And now a little something about cats...published in The Perth Courier, "Past Deadline," on Wednesday, Oct. 1, 2008.
I have to do what to my cat?
The cats used to be the babies.
When the short people came along, though, the universe tilted a bit and our focus shifted slightly away from the fur children. We love our cats, except for the furry tumbleweed, the regular gift of hairballs and the smelly litter box. We’re just not as attuned to the subtle messages they send us as we once were.
Our big friendly tabby, MacGregor, is pretty good at telling us when his periodic urinary tract issue flares up. He doesn’t like stress. In particular, he has never appreciated (at first) when a new baby comes into the house to live. He responds with a flare-up and lets us know he’s in trouble by doing his business in inappropriate places, such as cribs and clean laundry baskets. I can’t tell you how much I love this.
Filibuster, our loud fluffy cat, has lived his first 11 years with no serious health issues. Unlike MacGregor, he has saved us from large vet bills and expensive special food. (Can you guess where this is going?) He makes up for this by occasionally biting small children that annoy him, by yelling his head off continually and by having charming litter-box-versus-long-hair issues I won’t describe. Other than that, he’s a very nice cat. Just ask Groom-boy.
When Buster recently ran into some health problems, it crept up on us. He didn’t leave unpleasant signs around the house; he was far less vocal. Far less vocal? Indeed, that became a clue. He also started to look a little thinner and scruffier.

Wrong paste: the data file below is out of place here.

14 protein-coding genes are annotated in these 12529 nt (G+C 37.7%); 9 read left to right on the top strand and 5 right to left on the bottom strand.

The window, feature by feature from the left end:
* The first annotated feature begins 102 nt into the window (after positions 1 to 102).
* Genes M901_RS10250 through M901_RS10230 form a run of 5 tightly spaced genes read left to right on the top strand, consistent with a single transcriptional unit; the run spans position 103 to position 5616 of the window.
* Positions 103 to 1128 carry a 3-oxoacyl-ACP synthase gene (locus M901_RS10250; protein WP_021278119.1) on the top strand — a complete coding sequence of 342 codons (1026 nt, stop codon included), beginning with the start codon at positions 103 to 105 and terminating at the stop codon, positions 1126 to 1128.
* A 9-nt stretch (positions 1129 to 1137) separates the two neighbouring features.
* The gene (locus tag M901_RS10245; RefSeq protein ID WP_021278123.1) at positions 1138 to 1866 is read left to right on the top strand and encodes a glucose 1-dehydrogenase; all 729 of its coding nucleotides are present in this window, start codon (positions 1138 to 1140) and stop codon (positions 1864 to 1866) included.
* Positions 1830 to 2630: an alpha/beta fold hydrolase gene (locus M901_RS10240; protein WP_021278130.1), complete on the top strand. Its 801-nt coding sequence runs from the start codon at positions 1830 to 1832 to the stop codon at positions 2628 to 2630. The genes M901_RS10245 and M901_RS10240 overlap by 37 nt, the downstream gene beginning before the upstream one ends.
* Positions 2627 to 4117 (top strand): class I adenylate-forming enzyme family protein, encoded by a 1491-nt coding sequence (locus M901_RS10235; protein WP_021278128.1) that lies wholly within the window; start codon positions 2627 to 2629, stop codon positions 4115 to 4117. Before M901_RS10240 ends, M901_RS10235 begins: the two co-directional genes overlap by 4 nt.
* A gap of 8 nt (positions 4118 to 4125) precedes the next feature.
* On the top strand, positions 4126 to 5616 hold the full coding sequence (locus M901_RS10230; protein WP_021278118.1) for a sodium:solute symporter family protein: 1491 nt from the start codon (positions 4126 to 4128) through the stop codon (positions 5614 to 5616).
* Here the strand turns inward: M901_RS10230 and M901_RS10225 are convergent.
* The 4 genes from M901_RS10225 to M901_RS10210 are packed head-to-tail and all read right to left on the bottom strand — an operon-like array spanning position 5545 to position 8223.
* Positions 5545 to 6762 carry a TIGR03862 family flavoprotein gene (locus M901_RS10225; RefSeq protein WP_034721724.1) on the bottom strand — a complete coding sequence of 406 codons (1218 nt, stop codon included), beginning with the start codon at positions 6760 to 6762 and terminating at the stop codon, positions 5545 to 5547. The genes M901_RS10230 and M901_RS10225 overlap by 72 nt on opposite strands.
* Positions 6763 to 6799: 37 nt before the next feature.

Another sign of ill health we didn’t immediately recognize was an odd stench. “Why does the litter box smell like funky cheese?” we wondered. We blamed the manufacturer. They must have changed formulas. We tried a new brand, but still that funky cheese smell overpowered the usual stink. It was enough to make me briefly contemplate my strict cats-should-stay-indoors philosophy.
The clincher was the fact the cats’ drinking water was disappearing faster than we could fill the dish. When we had to replace the small dish with a horse trough, we started to scratch our heads a little.
Call us perceptive, bright, intuitive, and attuned to our pets’ every need….
Buster’s “subtle” messages could not compete with the din of day-to-day needs of a houseful of noisy small people. Clearly he should have tap danced on our faces. Eventually a little light bulb popped on above our heads. Buster is quiet, looking thinner and drinking like a fish. Oh oh.
The vet confirmed Buster has diabetes. He needs special expensive food and insulin twice a day.
I have to do what to my cat? Needles? Twice a day? For the cat that chews off your arm if you pet him the wrong way?
Suddenly the uncomplicated cat just became a lot more complex. As the very helpful and friendly veterinarian explained the chemistry of and care for diabetes to me, I could feel my eyes starting to pop out of my head. There is math involved with this. I did not sign up for the math.
Although I’m math-challenged, my parents did provide me with whatever genetic material and common sense is required to prevent squeamishness. With the exception of prolonged discussions about broken teeth, I can handle most “icky” things fairly well, including reptiles, amphibians and, apparently, administering needles.
I’m pleased to report it has been going okay so far. Buster’s chemistry is back within the normal range. He looks better, is back to being annoyingly loud, is drinking less and the litter smells as good as one would expect it to smell – without the funky cheese. I also know he’s feeling better because now he sometimes growls when I needle him.
The groovy thing about cats (yes, there is a groovy thing) is that, unlike in dogs and humans, we may be able to control the diabetes through diet and eventually forego the needles. Fortunately both cats absolutely love the new diabetes/weight control food, which the vet calls “mouse in a can.” It’s a good thing, too, because it’s coming out of their allowance.